Dr. Anthony Iacono, president of CCM, expressed his deep appreciation to the Estate of Mr. and Mrs. Bencivenga, saying, “It is with great gratitude that CCM recognizes Mr. and Mrs. Bencivenga for their commitment to the college and to our outstanding nursing program. The Gary and Cathy Jo Bencivenga Memorial Scholarship is vital to our students’ success in completing their nursing degrees. As a leader in health and allied sciences, CCM prepares students to go on to achieve extraordinary achievements in nursing at some of the finest medical institutions throughout the State of New Jersey and nationally. This gift, the largest private gift ever received at CCM, underwrites the futures of the students who seek to solidify their career in serving their communities.”

The CCM Foundation, established in 1987, is dedicated to raising funds for the college from its many constituents to support programs, scholarships, staff development and other projects that are not funded through tuition and public support.

William McElroy ’83, chair of the CCM Foundation Board of Directors, offered his thanks to the Bencivenga family, saying, “The CCM Foundation has been the cornerstone of philanthropic giving to the County College of Morris. Today, through this historic gift from the Estate of Mr. and Mrs. Bencivenga, we are positioned to begin our 50th Anniversary celebrations with strength and gratitude for all who have come before us and for all who will join our efforts in offering CCM the support it needs to fulfill its mission.”

Parsippany-Troy Hills Township has an overall ranking of A+

Parsippany received an "A" for outdoor activities;

PARSIPPANY — ranked Parsippany with an overall rating of A+. The 2018 Niche rankings are based on rigorous analysis of crime, public schools, cost of living, job opportunities, and local amenities using data from the U.S. Census, FBI, BLS, CDC, and other sources to compare cities, towns, and neighborhoods across the U.S.

Survey was based on 77 reviews of Parsippany-Troy Hills.

To read complete analysis click here.

One reviewer stated “It is a very nice area with many parks, high ranking schools, and family activities. Also, we were ranked the 5th best place to live in the United States by Money Magazine in September of 2016! A wonderful place to settle down and experience all four seasons to their fullest. Parents and kids alike will love the atmosphere and quiet that our beautiful town has to offer.”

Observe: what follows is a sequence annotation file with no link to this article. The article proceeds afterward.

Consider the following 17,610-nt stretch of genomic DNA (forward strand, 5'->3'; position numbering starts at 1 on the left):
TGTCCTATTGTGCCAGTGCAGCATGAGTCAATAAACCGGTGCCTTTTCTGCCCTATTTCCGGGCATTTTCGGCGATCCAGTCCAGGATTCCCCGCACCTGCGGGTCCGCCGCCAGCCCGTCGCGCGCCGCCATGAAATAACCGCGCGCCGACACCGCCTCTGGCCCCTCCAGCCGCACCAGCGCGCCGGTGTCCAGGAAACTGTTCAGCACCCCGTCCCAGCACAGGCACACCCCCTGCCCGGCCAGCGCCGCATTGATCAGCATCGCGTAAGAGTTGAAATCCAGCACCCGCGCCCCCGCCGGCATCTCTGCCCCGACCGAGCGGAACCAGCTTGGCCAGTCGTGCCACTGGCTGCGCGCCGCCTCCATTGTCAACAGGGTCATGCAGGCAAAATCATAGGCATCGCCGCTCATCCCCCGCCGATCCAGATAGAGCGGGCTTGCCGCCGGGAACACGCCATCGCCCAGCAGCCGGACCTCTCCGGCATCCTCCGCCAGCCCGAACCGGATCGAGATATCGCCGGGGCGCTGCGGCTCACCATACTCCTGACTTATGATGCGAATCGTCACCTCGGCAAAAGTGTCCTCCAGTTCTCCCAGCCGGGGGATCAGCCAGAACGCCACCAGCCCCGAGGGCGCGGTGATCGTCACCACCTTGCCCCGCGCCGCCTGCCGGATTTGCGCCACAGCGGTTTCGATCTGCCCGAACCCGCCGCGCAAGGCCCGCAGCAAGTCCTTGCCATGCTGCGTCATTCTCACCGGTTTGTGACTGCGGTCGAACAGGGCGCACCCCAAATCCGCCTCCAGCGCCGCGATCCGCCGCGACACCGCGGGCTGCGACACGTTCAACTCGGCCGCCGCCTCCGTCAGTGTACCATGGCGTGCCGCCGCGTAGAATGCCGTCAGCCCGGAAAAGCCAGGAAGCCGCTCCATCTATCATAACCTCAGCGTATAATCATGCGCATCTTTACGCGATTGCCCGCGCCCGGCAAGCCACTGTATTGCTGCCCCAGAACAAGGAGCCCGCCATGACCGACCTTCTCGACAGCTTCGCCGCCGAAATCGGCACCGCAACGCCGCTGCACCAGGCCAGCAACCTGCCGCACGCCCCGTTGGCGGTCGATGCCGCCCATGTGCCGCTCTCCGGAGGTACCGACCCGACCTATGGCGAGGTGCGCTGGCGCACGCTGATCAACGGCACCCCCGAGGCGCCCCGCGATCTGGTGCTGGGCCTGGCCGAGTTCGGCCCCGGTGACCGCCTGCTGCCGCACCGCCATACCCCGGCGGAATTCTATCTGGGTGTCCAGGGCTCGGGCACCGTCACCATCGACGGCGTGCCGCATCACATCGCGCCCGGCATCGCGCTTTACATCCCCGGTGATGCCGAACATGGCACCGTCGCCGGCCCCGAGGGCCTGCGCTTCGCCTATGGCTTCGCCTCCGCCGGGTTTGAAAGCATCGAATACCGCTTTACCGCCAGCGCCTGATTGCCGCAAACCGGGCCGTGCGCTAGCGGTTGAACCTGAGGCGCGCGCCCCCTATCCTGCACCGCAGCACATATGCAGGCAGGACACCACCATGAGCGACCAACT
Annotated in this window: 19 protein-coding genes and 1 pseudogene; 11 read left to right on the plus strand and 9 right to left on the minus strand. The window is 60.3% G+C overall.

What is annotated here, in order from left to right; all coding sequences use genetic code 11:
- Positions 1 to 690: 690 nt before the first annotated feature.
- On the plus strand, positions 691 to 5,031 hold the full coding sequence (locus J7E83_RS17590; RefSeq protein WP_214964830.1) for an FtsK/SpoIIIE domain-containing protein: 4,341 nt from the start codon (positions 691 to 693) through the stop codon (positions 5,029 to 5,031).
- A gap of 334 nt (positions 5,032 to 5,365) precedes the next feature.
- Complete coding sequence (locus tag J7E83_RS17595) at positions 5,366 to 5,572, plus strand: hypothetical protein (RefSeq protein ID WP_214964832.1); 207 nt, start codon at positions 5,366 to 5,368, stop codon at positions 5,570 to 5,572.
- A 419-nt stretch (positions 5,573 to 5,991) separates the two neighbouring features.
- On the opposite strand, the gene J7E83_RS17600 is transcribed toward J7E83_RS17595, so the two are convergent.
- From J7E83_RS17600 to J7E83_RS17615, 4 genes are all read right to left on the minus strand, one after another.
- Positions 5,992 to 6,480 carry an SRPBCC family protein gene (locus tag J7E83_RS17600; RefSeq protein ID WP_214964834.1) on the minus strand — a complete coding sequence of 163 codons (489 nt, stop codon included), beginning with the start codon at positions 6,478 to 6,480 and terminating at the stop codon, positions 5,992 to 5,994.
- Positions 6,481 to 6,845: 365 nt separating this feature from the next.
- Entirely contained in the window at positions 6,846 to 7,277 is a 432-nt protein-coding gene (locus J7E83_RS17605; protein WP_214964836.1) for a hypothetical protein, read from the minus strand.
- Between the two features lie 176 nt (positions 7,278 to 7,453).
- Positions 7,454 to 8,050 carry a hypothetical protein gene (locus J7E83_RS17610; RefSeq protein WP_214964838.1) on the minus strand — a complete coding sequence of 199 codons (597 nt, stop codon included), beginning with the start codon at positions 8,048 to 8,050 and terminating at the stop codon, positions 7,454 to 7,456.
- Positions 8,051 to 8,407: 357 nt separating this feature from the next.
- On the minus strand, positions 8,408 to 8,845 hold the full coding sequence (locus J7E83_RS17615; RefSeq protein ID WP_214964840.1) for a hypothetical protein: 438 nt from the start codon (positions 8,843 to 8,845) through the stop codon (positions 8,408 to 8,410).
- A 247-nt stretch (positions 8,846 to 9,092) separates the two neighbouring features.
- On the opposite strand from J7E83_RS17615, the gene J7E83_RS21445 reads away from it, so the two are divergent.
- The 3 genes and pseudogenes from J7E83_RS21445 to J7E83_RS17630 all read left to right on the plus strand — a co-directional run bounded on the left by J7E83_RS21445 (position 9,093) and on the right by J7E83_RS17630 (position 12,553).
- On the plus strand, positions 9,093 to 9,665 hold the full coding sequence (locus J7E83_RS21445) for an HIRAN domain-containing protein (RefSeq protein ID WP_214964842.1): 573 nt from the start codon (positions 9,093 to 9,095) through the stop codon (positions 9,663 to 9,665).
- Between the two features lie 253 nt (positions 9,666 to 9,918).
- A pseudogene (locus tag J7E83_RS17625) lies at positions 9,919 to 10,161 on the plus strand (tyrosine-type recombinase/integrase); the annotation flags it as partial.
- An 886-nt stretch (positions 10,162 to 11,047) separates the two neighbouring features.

Parsippany has 31 developed parks

Another reviewer stated “Parsippany is a great place to live, hence the nickname “The Place to Be”. It has a lot of community value, great public schools, a great library, many restaurants, some recreational places/athletic fields, etc. One thing I would like to see more of is places to go to on the weekend for kids, teenagers, and adults. Other than that, I wouldn’t change anything about it!” For a complete listing of reviews of Parsippany, click here.

Parsippany received an A+ Ranking for Schools; B for Housing; A+ for good families; B for Jobs; C for cost of living; A for outdoor activities; B+ for crime and safety; A- for nightlife; A for diversity; B- for weather; A+ for health and fitness and B+ for commute.

Parsippany Hills High School

Parsippany Hills High School is a highly rated, public school. It has 1,058 students in grades 9-12 with a student-teacher ratio of 11 to 1. According to state test scores, 33% of students are at least proficient in math and 62% in reading. PHHS was rated A for academics, A for best teachers, A for clubs and activities, A for college prep, A- for diversity and A- for health and safety.

Parsippany High School
Parsippany High School

Parsippany High School was also a highly rated, public school. It has 936 students in grades 9-12 with a student-teacher ratio of 10 to 1. According to state test scores, 38% of students are at least proficient in math and 68% in reading. PHS was rated A for academics, A for best teachers, A- for clubs and activities, A for college prep, A- for diversity and A for health and safety.

According to, Median Home Value in Parsippany is $416,800.00, while the National Home Value is $184,700.00; Median Rent is $1,223.00 a month; while the National Average is $949.00; 63% residents own their own home while 37% of residents are renters. Median household income is $90,604 while National is $55,322.

Best Suburbs for Millennials in New Jersey, Ranked 26 of 412; Best Places for Millennials in New Jersey, Ranked 27 of 573 and Best Suburbs to Live in New Jersey, Ranked 39 of 412.

Niche ranks thousands of places to live based on key statistics from the U.S. Census and and expert insights.

For a complete list of ranking of each of Parsippany-Troy Hills public schools, click here.


Parsippany students win big at Elite Dance Challenge competition